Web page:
How are Eliot Spitzer and the national debt linked?
Most importantly, for me, his story got my op-ed in the LA Times bumped into next week!
Seriously, his little ... indiscretion ... shows, once again, that our elected officials are as human as the rest of us. Some of them have trouble keeping their penises in their pants, others can't keep their hands to themselves, their mouths shut, or their driving safe and sober. Still others couldn't balance a checkbook if their lives depended on it or, more importantly, balance the government's budget if the entire national economy depended on it. This is why it is so important to look for structural ways of tying politicians' hands, of building more checks and balances into what matters most, the power of the purse.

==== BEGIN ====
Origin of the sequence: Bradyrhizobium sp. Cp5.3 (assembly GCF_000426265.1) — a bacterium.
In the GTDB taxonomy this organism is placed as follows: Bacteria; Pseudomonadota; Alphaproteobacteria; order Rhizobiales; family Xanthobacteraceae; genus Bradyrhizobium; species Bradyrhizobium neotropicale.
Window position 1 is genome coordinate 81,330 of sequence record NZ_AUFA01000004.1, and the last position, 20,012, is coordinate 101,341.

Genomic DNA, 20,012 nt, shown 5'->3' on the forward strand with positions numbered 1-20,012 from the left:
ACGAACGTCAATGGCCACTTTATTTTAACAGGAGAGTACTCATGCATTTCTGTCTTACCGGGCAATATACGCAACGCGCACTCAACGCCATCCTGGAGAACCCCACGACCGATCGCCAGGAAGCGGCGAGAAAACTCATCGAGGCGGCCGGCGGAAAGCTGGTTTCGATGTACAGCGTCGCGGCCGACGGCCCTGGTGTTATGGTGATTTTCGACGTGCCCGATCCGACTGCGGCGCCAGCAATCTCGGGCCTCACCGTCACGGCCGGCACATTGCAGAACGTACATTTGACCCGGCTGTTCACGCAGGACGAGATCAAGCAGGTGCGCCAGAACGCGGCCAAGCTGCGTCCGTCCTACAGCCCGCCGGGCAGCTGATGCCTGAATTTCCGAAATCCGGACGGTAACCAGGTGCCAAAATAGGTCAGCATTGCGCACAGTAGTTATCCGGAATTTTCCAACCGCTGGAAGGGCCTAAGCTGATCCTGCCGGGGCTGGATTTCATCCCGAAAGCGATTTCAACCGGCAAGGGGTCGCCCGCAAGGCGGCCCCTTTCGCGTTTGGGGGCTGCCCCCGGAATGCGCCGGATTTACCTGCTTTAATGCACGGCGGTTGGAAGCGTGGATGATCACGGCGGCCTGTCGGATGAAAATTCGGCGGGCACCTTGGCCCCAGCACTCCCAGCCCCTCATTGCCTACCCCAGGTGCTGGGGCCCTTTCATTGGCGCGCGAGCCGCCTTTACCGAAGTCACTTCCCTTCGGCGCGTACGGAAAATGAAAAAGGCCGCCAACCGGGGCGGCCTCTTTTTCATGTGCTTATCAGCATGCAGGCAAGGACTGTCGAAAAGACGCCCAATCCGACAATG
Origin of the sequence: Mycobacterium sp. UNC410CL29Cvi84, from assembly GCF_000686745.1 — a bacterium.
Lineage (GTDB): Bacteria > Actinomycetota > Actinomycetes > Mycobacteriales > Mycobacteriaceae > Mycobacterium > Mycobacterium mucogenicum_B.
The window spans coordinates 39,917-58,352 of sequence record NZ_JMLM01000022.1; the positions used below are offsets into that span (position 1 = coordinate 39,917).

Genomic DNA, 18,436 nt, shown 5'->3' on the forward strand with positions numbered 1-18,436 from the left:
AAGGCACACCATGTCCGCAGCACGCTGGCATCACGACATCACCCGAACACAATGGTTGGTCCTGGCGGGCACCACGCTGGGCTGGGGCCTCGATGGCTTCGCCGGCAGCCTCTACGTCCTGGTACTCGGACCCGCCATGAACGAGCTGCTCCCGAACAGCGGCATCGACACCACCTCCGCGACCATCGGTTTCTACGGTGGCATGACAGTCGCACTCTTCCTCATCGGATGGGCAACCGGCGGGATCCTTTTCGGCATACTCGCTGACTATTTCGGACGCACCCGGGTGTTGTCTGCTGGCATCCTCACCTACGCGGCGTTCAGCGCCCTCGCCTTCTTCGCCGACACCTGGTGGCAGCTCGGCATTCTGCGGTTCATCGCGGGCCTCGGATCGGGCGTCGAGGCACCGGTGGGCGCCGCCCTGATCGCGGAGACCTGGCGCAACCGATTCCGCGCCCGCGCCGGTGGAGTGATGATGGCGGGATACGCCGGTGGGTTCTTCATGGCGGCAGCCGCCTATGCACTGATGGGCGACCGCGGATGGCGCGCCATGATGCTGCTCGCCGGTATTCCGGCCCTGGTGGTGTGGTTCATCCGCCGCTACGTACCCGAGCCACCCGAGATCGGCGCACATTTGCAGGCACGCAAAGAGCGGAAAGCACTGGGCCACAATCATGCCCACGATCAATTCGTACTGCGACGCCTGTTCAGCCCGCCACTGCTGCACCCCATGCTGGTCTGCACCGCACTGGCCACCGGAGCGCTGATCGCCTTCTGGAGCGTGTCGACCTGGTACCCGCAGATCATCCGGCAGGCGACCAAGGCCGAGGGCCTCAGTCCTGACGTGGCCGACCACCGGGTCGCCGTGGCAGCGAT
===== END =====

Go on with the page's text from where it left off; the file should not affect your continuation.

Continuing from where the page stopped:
One idea I throw out in One Nation Under Debt is to make one house of Congress responsible for spending and the other for taxing and borrowing. That way, the spending house (the House of Representatives?) can't spend more than the taxing and borrowing house allows. It'll give 'em what economists call a binding budget constraint. During wars and disasters the other house (the Senate?) would provide ample resources but in fat years will have a better chance of keeping a lid on spending. Chew on that.